Our French President is on the front cover of TIME’s November 9, 2017 edition. The cover article wonders about his rôle as leader of France and perhaps of Europe. But it reflects also on what he thinks about Trump’s tweeting.
Journalists – as the word indicates – report the news of the day, “jour” in French. Before Marconi, we used to depend on them exclusively for our daily bread in the form of printed information about current affairs. Editorials and opinion-pieces provided, and still provide, initial analysis of recent events. Weeklies like TIME take the … time to examine them in greater depth. Today we have not only radio but 24/7 worldwide coverage of, and immediate reaction to, events in real time. We also have knee-jerk reactions in the form of early morning tweets from the White House.
Emmanuel Macron wisely counsels “time and distance” to his shoot-from-the-hip American counterpart, and himself prefers to take time to think, to verify, to analyse and to weigh possible repercussions in the scenario-thinking that begins with “What if . . . ?”.
I used to post reflections on this Blog less frequently than I have been doing recently. It’s been one post every two or three days, sometimes on consecutive days, or even two on the same day. Am I heading towards knee-jerk reaction, becoming a “journalist” in danger of morphing the Blog into a collection of oversized tweets ? I think not. (I mean I don’t think so – not that I do not think . . .).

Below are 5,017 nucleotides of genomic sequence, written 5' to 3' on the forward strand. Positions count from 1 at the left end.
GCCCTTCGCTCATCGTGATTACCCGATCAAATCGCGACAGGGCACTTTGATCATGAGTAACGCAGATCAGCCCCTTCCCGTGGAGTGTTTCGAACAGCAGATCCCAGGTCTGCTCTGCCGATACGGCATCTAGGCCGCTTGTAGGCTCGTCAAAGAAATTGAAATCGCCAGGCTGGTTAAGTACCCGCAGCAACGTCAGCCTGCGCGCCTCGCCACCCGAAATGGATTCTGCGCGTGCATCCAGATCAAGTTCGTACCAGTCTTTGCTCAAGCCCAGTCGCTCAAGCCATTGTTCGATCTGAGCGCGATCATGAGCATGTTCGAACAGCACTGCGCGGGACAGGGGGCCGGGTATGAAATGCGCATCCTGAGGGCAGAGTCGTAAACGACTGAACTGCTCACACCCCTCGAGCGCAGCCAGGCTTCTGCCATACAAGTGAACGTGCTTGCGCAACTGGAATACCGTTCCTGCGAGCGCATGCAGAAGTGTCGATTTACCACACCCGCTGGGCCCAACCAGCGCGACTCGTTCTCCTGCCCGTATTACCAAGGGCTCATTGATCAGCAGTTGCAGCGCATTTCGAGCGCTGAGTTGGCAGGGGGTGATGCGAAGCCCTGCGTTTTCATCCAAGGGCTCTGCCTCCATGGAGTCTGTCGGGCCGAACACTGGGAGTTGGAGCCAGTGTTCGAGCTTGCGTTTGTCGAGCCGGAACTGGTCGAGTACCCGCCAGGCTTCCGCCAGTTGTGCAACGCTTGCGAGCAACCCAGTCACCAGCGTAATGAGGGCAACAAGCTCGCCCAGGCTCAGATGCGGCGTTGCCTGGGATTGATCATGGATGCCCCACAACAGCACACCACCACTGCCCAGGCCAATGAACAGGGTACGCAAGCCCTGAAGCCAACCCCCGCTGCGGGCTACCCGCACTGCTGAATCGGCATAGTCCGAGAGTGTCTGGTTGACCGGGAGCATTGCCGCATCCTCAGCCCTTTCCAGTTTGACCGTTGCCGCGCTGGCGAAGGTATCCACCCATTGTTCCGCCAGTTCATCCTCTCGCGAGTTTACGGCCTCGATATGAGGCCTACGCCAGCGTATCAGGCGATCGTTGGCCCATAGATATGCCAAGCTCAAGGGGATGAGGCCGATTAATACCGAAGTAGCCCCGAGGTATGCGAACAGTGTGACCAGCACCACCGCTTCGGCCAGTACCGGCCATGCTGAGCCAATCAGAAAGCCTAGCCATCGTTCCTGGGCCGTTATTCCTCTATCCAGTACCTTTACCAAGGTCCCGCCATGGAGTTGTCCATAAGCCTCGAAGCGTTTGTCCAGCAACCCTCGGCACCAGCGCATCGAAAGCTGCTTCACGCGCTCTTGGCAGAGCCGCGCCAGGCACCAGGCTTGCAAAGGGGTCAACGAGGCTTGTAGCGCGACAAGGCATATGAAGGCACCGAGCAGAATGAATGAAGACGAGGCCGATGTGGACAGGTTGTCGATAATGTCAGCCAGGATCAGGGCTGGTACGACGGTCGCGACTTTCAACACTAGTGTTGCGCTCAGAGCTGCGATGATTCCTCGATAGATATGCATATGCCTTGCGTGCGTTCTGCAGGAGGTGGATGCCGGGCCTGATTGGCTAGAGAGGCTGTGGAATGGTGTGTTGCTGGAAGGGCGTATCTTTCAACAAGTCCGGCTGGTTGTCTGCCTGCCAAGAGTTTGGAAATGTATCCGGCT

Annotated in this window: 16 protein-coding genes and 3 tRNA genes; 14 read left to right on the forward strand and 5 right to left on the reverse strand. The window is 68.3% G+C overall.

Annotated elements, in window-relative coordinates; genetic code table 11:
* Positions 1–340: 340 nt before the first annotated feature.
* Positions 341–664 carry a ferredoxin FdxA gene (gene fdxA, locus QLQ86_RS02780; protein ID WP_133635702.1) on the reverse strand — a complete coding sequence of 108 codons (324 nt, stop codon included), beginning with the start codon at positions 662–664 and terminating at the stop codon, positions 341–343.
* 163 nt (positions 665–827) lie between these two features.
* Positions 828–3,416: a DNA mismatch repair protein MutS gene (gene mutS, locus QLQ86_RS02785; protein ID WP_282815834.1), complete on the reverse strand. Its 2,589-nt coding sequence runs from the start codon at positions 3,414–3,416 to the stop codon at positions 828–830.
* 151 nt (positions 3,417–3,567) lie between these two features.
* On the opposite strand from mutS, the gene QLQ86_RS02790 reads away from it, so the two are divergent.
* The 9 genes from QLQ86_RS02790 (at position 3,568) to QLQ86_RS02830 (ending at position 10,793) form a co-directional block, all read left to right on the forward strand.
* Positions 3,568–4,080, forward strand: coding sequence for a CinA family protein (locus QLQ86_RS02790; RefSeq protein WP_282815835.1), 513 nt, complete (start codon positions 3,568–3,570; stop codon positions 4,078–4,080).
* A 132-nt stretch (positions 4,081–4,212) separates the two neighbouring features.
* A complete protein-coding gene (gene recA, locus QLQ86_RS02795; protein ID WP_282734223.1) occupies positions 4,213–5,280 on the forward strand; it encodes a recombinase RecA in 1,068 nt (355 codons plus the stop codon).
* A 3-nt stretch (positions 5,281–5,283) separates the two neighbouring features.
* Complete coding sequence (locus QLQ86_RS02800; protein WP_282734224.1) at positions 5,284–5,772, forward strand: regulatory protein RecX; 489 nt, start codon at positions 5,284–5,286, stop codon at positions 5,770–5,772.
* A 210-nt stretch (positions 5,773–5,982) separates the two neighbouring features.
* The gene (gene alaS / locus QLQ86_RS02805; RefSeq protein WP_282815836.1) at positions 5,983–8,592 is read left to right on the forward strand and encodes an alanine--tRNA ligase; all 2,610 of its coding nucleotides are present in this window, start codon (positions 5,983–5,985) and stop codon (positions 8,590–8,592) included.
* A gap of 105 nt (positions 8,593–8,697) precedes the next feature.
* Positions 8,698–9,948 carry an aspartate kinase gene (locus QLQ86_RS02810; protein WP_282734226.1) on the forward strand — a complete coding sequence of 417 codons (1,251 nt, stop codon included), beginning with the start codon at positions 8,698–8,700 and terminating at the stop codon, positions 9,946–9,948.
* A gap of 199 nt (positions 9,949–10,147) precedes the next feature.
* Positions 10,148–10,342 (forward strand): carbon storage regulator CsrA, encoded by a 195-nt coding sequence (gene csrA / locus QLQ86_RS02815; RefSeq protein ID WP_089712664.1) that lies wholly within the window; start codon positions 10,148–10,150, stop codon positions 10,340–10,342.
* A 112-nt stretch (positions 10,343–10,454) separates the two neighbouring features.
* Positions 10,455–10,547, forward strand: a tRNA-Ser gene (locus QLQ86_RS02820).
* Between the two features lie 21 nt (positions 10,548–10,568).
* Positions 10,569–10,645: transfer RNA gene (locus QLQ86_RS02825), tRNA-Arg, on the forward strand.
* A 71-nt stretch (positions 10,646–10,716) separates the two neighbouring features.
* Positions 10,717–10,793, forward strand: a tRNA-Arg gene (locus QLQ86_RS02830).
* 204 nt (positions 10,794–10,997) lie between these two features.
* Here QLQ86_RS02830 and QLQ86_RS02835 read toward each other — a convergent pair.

Readers could not know that in fact it is the rare exception when I publish a post as an immediate reaction to an event or news-item, or to a statement I just read in a book or a revue. I usually have three or four posts up my sleeve, in a folder where they stew for a few days before I decide, after several re-readings and modifications, to publish (or discard) them. Right now I have to decide which of three already-written posts I should publish first – the one about death (what, again ?), homophobia or the Catholic Mass. I’ve decided they will all have to wait, because I want to post this one right now as a knee-jerk reaction to TIME’s cover-article. As you can see, it did not require an awful lot of reflection and is, to be kind, a bit thin. But some of us need to be reminded of the wisdom of delaying reaction, of not blurting out the first thing that comes into our head. Clichés abound, warning us of the dangers of reaction without reflection. Macron’s attitude is reassuring. Trump’s is downright scary.